Over 500 academics have publicly declared that the Central Board of Secondary Education’s decision to delete the chapters on federalism, secularism, democratic rights, caste and nationalism from its syllabus would deprive future citizens “of the resources to develop critical thinking and a scientific temper”.
They have petitioned the board to restore the deleted chapters and instead drop a few examples and details from the text if the epidemic-induced closure of classrooms makes it an imperative to lighten the syllabus.
Among eminent academics who have signed the petition are Romila Thapar, professor emerita at Jawaharlal Nehru University, JNU history professor Kumkum Roy and Delhi University history professor K.M. Shrimali. Several academics from outside India are among the signatories.
Last week, the board had dropped certain chapters from the syllabuses for Classes IX to XII citing the compulsions of the Covid-19 outbreak that has shut down physical classrooms.
Among the deleted chapters are those on reproduction, evolution, environmental issues, mathematical reasoning, gender, caste, citizenship, and popular struggles and movements.
“Avoiding formal and academic engagement with these issues would mean depriving future young citizens of the resources to develop critical thinking and a scientific temper, the basic equipment required for citizens in a rapidly changing world,” the petition says.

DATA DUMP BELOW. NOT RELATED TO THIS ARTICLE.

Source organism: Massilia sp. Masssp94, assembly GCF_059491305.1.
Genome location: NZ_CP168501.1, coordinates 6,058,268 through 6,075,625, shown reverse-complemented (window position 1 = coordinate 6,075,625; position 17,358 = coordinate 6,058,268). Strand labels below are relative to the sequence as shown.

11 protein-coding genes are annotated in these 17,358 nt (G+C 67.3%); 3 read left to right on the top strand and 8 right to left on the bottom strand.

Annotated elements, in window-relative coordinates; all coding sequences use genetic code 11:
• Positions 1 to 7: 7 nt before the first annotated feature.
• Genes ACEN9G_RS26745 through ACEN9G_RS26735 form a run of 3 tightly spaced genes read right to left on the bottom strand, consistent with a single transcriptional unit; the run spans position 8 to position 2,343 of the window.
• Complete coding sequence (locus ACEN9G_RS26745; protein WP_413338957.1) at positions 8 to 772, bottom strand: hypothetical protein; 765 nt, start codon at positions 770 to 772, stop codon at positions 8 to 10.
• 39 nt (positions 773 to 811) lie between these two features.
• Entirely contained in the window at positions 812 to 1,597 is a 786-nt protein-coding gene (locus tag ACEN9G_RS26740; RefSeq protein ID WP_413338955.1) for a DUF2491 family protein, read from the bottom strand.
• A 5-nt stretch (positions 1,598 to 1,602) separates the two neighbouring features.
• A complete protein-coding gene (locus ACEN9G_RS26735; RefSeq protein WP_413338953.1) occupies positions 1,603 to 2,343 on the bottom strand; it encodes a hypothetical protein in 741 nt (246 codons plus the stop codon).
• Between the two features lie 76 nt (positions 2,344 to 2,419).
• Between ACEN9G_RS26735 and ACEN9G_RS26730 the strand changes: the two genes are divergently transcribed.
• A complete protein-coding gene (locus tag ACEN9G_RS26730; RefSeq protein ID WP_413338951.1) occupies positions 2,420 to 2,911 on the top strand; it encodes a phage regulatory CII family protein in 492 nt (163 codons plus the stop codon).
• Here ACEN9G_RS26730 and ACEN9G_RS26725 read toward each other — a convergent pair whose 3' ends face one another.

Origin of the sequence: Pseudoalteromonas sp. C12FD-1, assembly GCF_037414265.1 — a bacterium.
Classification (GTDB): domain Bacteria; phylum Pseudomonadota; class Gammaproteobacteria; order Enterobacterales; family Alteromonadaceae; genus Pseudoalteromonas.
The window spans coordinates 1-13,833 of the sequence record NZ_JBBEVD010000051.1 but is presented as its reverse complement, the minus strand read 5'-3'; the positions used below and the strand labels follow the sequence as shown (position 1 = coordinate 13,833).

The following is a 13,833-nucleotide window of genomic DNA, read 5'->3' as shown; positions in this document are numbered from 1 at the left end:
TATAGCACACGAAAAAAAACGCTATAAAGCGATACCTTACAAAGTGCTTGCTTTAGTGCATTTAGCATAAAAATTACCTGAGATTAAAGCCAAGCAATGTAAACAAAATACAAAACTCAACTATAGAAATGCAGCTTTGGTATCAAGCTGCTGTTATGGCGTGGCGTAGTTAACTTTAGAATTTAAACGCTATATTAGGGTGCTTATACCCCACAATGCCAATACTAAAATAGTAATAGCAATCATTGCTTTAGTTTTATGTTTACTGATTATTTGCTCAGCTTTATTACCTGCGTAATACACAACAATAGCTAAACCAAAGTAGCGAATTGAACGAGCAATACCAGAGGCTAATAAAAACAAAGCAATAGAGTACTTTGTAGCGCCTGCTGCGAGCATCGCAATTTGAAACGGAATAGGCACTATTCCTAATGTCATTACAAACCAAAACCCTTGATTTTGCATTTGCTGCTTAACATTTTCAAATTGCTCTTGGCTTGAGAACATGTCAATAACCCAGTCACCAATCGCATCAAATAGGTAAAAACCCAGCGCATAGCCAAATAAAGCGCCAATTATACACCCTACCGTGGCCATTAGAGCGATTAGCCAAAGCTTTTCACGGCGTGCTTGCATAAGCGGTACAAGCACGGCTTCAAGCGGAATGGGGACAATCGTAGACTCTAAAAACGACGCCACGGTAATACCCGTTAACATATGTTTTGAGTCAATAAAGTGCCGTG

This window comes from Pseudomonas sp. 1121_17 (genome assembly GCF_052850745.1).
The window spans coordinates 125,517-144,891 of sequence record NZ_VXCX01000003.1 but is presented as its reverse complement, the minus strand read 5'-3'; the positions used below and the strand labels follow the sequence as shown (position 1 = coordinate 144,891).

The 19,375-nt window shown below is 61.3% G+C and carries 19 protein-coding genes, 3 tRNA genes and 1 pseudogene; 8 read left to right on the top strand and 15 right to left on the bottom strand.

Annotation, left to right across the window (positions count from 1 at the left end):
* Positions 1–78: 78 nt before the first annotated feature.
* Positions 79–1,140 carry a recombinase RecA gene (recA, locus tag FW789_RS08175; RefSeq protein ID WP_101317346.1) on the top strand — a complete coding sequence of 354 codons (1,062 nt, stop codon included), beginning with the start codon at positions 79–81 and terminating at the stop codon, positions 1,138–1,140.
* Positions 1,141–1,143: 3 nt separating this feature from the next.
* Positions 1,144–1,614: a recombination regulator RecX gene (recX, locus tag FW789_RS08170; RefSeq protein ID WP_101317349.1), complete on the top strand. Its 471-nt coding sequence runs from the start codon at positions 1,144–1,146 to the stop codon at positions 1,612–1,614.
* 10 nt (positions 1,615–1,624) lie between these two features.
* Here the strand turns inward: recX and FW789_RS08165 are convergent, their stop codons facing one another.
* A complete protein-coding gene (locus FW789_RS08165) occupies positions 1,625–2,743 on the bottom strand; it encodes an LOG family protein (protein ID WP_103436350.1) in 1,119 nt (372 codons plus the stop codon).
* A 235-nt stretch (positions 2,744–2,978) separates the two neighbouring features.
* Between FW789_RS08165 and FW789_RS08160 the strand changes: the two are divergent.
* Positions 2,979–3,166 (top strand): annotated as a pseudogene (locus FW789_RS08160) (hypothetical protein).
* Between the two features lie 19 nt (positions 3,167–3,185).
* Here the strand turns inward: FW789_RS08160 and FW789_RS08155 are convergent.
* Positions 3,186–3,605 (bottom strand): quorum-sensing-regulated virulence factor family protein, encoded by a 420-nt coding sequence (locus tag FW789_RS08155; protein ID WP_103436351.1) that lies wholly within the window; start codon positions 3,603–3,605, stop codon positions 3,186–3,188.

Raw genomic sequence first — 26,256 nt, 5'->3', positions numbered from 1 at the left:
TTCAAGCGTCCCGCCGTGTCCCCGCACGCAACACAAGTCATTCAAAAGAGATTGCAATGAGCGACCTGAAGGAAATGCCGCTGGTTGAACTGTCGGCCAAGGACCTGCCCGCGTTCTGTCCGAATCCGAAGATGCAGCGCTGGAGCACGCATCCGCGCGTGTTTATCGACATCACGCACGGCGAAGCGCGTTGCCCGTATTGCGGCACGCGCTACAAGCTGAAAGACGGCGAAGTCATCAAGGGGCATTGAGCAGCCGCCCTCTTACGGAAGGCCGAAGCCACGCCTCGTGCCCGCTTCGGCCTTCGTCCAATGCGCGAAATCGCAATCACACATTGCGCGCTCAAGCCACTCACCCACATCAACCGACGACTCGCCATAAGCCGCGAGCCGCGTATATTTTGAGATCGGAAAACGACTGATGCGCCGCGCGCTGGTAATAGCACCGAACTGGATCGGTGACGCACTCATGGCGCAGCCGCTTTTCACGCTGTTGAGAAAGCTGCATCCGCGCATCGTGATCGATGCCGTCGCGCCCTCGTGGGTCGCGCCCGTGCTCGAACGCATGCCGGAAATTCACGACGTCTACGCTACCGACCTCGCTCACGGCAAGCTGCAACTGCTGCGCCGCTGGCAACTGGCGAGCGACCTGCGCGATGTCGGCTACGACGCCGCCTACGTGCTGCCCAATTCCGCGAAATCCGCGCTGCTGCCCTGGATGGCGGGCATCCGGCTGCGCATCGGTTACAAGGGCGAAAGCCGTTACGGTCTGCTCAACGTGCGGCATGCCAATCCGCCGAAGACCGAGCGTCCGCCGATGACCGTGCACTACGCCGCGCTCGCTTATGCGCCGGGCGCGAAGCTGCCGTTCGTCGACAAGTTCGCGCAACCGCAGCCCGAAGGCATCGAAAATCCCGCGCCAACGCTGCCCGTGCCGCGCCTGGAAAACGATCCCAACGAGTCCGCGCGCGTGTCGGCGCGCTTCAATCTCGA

“We urge that these themes be restored immediately, and, if required, certain details/examples be pruned from chapters, after due consultation with the teams that had developed these syllabi and curricula. Hasty and arbitrary actions are best avoided, for these will have serious long-term repercussions.”
Kumkum Roy told this newspaper in an email that the deleted chapters represented crucial themes for future citizens, and advocated shedding examples and case studies rather than entire themes.
“Those who had framed the material may have been able to advise on how to reduce sections of the courses without causing a major disruption,” Roy said.
Once topics are dropped, there is “invariably a reluctance to return to them”, she wrote.
“This is true of most changes that are introduced; they often have a tendency to become permanent through a process of inertia. Also, given the uncertainty of the duration of the pandemic, we are in no position to predict what the future would be like-- in such a situation, any changes that are introduced need to be made with care and caution,” Roy wrote.
With the students struggling with online classes amid a digital divide, most of them would be unlikely to be able to grapple with anything more than the bare minimum, she wrote.
So, it’s all the more crucial to carefully decide what the issues of fundamental importance are and which themes would strengthen the children’s understanding of constitutional values, and ensure that all the learners have access to this basic knowledge, Roy wrote.